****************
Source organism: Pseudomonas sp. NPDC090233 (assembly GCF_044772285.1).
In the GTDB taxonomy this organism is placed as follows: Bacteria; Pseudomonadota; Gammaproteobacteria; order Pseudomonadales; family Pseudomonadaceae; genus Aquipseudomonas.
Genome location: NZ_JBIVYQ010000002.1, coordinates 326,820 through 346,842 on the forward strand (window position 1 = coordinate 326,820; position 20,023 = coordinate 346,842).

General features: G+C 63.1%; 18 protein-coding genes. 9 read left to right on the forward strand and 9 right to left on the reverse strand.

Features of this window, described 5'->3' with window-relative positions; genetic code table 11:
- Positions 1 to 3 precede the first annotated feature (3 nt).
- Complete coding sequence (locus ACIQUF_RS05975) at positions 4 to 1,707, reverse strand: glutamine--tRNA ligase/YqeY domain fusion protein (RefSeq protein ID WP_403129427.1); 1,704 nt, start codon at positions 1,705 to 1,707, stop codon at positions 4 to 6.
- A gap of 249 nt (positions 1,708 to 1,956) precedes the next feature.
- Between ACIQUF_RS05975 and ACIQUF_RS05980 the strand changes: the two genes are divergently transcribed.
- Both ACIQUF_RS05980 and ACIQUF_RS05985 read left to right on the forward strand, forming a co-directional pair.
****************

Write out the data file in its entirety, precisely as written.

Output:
Source organism: Pseudomonas sp. NPDC090233 (assembly GCF_044772285.1).
In the GTDB taxonomy this organism is placed as follows: Bacteria; Pseudomonadota; Gammaproteobacteria; order Pseudomonadales; family Pseudomonadaceae; genus Aquipseudomonas.
Genome location: NZ_JBIVYQ010000002.1, coordinates 326,820 through 346,842 on the forward strand (window position 1 = coordinate 326,820; position 20,023 = coordinate 346,842).

General features: G+C 63.1%; 18 protein-coding genes. 9 read left to right on the forward strand and 9 right to left on the reverse strand.

Features of this window, described 5'->3' with window-relative positions; genetic code table 11:
- Positions 1 to 3 precede the first annotated feature (3 nt).
- Complete coding sequence (locus ACIQUF_RS05975) at positions 4 to 1,707, reverse strand: glutamine--tRNA ligase/YqeY domain fusion protein (RefSeq protein ID WP_403129427.1); 1,704 nt, start codon at positions 1,705 to 1,707, stop codon at positions 4 to 6.
- A gap of 249 nt (positions 1,708 to 1,956) precedes the next feature.
- Between ACIQUF_RS05975 and ACIQUF_RS05980 the strand changes: the two genes are divergently transcribed.
- Both ACIQUF_RS05980 and ACIQUF_RS05985 read left to right on the forward strand, forming a co-directional pair.